Here are some tips to help you reduce the amount of waste your household produces during the Waste Management strike.

Though certainly annoying at times, a garbage strike like the one affecting parts of Seattle and the surrounding area provides a green opportunity to consider how much trash your household generates, and how you can reduce it. Try these waste-prevention tips:


• If you need to buy a large item with lots of packaging, ask a store employee if you can leave some of the packaging there (especially if the store’s garbage is getting picked up).

• Choose products with less packaging. Purchase products in bulk, but only if you know you will use up the entire contents.

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• Instead of buying single-use water bottles by the case, pull out that lonely, seldom-used reusable water bottle from the cupboard and fill it from your tap.


• For households with small children: If you use a combination of disposable diapers and washable cloth diapers, now is a great time to lean heavier on the cloth.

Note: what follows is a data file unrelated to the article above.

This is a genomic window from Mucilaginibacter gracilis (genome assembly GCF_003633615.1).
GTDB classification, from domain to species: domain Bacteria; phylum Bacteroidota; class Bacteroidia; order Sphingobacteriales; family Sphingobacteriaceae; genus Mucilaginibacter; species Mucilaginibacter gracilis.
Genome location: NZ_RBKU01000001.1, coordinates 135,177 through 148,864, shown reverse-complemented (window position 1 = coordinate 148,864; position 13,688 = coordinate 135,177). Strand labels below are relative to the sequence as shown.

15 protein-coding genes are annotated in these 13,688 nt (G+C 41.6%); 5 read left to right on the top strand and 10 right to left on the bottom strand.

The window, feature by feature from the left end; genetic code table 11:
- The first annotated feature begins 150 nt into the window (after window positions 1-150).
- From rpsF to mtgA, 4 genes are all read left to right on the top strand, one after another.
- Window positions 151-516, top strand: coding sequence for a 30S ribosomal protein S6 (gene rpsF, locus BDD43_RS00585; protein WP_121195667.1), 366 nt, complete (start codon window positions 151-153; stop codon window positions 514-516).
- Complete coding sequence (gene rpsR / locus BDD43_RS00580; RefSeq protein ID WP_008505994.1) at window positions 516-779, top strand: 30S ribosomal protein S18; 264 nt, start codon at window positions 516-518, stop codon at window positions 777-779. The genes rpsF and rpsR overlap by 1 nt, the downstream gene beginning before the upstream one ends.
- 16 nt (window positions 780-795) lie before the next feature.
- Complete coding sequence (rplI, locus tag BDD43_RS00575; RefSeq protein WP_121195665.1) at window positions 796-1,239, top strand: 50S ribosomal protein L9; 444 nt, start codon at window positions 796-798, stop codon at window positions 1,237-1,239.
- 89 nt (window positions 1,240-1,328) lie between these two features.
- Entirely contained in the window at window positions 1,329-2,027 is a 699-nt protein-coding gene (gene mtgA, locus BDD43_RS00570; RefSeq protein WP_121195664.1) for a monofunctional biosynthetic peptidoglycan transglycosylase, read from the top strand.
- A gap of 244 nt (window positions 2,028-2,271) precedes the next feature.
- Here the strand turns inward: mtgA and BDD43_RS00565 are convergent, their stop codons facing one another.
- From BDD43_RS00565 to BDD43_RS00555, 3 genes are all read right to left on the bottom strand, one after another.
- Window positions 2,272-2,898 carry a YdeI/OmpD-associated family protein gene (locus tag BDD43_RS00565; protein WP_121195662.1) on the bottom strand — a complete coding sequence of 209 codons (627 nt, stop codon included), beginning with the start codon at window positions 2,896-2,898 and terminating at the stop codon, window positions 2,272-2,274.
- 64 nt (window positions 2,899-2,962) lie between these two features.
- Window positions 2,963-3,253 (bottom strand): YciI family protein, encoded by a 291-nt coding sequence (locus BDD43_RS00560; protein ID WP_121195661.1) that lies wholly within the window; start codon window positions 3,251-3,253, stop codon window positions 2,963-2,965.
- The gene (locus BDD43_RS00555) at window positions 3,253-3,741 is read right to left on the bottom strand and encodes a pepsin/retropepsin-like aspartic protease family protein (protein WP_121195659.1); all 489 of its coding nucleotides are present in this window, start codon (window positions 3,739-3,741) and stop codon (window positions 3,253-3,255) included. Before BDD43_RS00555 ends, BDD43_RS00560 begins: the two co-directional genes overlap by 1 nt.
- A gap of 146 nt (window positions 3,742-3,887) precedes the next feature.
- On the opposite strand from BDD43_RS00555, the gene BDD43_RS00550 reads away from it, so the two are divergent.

• If you don’t want to wash your own diapers, sign up for a cloth-diaper service such as Baby Diaper Service, covering much of the Puget Sound area, or Sunflower Diaper Service, serving part of North Seattle.

• To reduce odors in the garbage cart, consider triple-bagging potentially smelly items such as pet waste. Reuse old plastic bags such as grocery-store produce bags or newspaper bags (Seattle’s new plastic-bag ban does not include either of those).

Food scraps, yard waste

• Use up leftovers before they turn into science projects that you have to toss. The BigOven website ( offers bountiful recipe ideas, and when you choose three leftover ingredients it provides suggestions on what you can make.

• To temporarily reduce the amount of food scraps going into your yard-waste cart, store them in the freezer or a spare refrigerator. Use compostable bags for food scraps.

• Leave grass clippings on the lawn when you mow or stop watering and mowing the lawn for a while. Grass clippings in the yard-waste cart get stinky in a hurry this time of year.

Tom Watson, with King County’s Recycling and Environmental Services, writes the EcoConsumer column for The Seattle Times. Reach him at or 206-296-4481. On Twitter: @ecoconsumer